BlueCat was founded in 2002, shortly after the dotcom bubble burst. It was a tough time for any business connected with technology. “At the time a lot of people said, The Internet’s over,'” Hyatt recalls. It wasn’t a completely outlandish idea—most of what people know as the web today, like billion-user social networks and cloud-based software platforms, didn’t exist at the time.
But the brothers believed the Internet had staying power, and spotted an opportunity created by all the anti-web sentiment. “We tried to solve the big problem of the data centre, [which was that] everybody was being terminated and the resources were going away,” Hyatt explains. BlueCat’s plug-and-play servers filled the gap.
When everyone else is running away, it’s worth seeing if there’s opportunity in the spaces they’ve vacated. “It’s actually easier to start a business in a time of panic and to get something off the ground,” says Hyatt. “A lot of the big competitors aren’t worried about up-and-coming companies—they’re worried about just keeping it together.”
3. Hold off on fundraising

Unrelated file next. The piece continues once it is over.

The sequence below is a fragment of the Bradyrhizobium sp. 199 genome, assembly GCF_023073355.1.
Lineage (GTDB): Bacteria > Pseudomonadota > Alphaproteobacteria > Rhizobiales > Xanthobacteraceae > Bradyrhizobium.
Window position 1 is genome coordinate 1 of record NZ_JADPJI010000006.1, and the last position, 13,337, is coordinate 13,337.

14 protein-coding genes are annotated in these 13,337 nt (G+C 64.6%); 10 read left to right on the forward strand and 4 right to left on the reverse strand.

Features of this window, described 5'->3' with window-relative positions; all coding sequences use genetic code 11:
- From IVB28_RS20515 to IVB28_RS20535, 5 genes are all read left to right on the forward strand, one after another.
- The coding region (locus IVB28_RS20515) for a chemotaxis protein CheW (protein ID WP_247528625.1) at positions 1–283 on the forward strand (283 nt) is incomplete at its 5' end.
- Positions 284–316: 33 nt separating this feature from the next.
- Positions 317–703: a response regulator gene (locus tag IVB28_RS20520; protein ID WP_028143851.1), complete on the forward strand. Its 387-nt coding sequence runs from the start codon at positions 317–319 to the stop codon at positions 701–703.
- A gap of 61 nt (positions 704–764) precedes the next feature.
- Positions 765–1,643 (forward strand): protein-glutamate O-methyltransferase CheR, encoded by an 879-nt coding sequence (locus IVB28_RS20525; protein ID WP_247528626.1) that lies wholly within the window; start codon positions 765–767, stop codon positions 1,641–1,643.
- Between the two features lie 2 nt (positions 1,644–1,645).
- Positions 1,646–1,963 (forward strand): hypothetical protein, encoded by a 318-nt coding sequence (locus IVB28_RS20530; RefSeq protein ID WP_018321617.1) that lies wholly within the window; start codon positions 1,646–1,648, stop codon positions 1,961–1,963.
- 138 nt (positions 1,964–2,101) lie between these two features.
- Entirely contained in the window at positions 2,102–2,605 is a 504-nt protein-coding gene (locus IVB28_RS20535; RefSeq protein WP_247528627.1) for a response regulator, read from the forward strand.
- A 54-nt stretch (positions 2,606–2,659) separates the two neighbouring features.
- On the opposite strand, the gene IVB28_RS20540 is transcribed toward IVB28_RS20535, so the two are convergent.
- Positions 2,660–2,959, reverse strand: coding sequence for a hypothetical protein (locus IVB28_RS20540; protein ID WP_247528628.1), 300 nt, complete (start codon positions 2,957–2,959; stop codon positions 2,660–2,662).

With tech stocks tanking, there wasn’t a lot of easy money available to startups in the sector when BlueCat got started. “A lot of VCs were going under or closing shop back then,” Hyatt recalls. That suited the brothers just fine. “[We] were a little allergic to giving up big chunks of our company early, because we knew that we would dilute disproportionately in the earliest of days.”
Too many would-be founders flit between venture capital firms toting a pitch deck but no working product or clients, Hyatt says. Entrepreneurs are expected to de-risk an investment for backers, and the best way to do that is by building up a customer base. That in turn fetches you a higher valuation on the business.
“We spent a lot of time and our own money and effort in just bootstrapping it, getting the product out and selling it to clients,” says Hyatt. (The Dyadem exit probably helped). BlueCat didn’t take on outside capital until revenues were around $5 million. “You could criticize me for growing a little slower, but we ended up owning in both our sales a majority of the company, which ended up being a tremendous outcome for us.”
4. Dance with the one who brought you